In a survey of Study UK’s 135 members, of which 56 responded, 34 colleges said they would suffer “significant financial losses” over the next three years because of the changes.
“The result of this is to reduce the UK’s international standing, damaging our £18bn international education sector, and hitting our economy”
The changes that came into effect on Thursday 12 November include a reduction in the length of the Tier 4 visa given to students studying at most UK colleges from three to two years.
They also mean that international students at most UK colleges must return home before switching into another visa category, including the Tier 2 skilled visa most international graduates staying on in the UK to work have, Students studying with these providers can also no longer extend their visas for further study.
Together, colleges anticipate losses of £7m this academic year, rising to £11m in 2017/18.
The losses are mostly accounted for by falls in international student fees, which in some cases also includes accommodation payments
English UK, the UK Council for International Student Affairs, Exporting Education UK, the National Union of Students and the British Association of Independent Schools with International Students have all signed a statement this week saying that the changes do “nothing but discourage students from coming to the UK”.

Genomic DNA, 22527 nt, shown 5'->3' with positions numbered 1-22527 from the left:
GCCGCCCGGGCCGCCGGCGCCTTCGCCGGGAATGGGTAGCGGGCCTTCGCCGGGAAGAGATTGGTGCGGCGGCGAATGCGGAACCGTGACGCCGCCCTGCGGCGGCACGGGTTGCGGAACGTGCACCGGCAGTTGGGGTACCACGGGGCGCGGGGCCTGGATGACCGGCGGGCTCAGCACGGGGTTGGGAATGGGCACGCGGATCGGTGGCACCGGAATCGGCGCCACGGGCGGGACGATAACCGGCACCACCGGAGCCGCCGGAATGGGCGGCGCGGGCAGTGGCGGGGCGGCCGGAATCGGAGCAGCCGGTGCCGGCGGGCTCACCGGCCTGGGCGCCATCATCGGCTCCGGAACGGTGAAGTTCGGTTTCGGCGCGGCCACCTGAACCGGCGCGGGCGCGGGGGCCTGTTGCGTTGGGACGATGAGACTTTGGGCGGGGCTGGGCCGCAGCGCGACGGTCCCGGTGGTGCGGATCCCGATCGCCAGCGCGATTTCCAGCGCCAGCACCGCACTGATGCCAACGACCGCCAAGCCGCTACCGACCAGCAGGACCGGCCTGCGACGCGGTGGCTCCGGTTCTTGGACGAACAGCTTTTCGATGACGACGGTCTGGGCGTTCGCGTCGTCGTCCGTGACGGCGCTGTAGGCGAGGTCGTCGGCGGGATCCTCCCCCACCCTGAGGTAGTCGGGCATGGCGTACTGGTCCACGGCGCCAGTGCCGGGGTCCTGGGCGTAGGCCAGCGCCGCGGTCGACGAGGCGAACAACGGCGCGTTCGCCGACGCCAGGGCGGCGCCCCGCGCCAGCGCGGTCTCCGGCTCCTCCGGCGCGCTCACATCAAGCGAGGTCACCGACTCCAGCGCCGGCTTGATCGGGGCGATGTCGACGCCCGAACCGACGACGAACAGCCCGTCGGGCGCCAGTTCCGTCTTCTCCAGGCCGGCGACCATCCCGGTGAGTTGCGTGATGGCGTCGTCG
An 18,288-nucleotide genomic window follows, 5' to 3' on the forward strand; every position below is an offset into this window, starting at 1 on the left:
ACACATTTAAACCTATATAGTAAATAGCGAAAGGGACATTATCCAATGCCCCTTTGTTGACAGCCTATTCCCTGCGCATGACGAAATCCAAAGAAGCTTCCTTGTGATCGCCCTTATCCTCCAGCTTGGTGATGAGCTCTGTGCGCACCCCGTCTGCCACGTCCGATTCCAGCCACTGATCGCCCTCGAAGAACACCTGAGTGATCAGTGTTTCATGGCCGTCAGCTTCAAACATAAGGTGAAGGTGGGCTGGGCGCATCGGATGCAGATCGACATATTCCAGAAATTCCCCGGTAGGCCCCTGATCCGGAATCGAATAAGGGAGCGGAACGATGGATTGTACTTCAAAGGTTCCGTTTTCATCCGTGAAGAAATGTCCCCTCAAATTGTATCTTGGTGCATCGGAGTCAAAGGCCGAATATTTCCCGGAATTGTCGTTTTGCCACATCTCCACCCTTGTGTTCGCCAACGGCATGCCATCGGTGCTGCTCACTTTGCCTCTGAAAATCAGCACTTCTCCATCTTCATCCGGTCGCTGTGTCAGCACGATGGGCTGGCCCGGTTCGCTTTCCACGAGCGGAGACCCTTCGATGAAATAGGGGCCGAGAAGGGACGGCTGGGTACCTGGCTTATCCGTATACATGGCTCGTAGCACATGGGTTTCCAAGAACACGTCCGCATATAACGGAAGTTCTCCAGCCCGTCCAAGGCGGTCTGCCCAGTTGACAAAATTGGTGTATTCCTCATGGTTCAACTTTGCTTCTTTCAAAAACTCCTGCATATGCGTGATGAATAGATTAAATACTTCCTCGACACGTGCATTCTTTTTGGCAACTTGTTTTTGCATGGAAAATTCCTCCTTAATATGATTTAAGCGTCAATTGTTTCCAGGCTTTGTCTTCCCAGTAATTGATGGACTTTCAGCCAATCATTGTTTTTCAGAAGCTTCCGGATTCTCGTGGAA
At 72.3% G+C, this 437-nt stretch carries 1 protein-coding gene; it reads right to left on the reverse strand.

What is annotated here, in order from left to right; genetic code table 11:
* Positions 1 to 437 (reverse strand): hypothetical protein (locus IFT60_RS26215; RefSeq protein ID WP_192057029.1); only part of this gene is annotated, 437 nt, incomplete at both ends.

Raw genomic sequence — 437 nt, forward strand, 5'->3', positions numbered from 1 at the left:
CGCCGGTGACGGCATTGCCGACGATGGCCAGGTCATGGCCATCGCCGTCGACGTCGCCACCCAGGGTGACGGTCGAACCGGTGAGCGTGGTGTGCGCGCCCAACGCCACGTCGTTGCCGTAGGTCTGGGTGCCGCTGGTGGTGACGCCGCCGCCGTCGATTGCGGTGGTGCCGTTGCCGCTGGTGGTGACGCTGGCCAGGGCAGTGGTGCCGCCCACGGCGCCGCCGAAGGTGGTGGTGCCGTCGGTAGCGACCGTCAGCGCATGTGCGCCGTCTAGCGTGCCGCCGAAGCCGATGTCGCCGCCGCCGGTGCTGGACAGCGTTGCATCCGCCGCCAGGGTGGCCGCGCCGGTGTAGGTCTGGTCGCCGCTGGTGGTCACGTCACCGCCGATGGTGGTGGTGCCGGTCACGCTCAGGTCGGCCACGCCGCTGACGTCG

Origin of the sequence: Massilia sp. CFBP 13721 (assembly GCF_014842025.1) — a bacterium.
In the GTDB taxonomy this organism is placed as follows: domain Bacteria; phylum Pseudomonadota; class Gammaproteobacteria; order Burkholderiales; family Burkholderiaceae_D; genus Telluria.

“Forcing students to leave the UK in order to apply for their next course will fatally undermine this confidence, while causing them considerable and unnecessary upheaval and expense,” the statement charges.
The changes “stand in stark contrast to the government’s public commitment that all genuine students are welcome”, it continues.
The groups have called on Prime Minister David Cameron to uphold this commitment by “seriously considering” removing students from the net migration target and establishing a working group to review the UK’s full range of educational pathways for international students.
“The government has provided no evidence to support the need for these changes, and no justification except that they will ’reduce net migration’,” the statement reads.
It notes that 80% of the UK public do not see students as migrants, but are nevertheless “caught up in the Government’s attempts to reduce immigration”.
“The result of this is to reduce the UK’s international standing, damaging our £18bn international education sector, and hitting our economy,” it contends.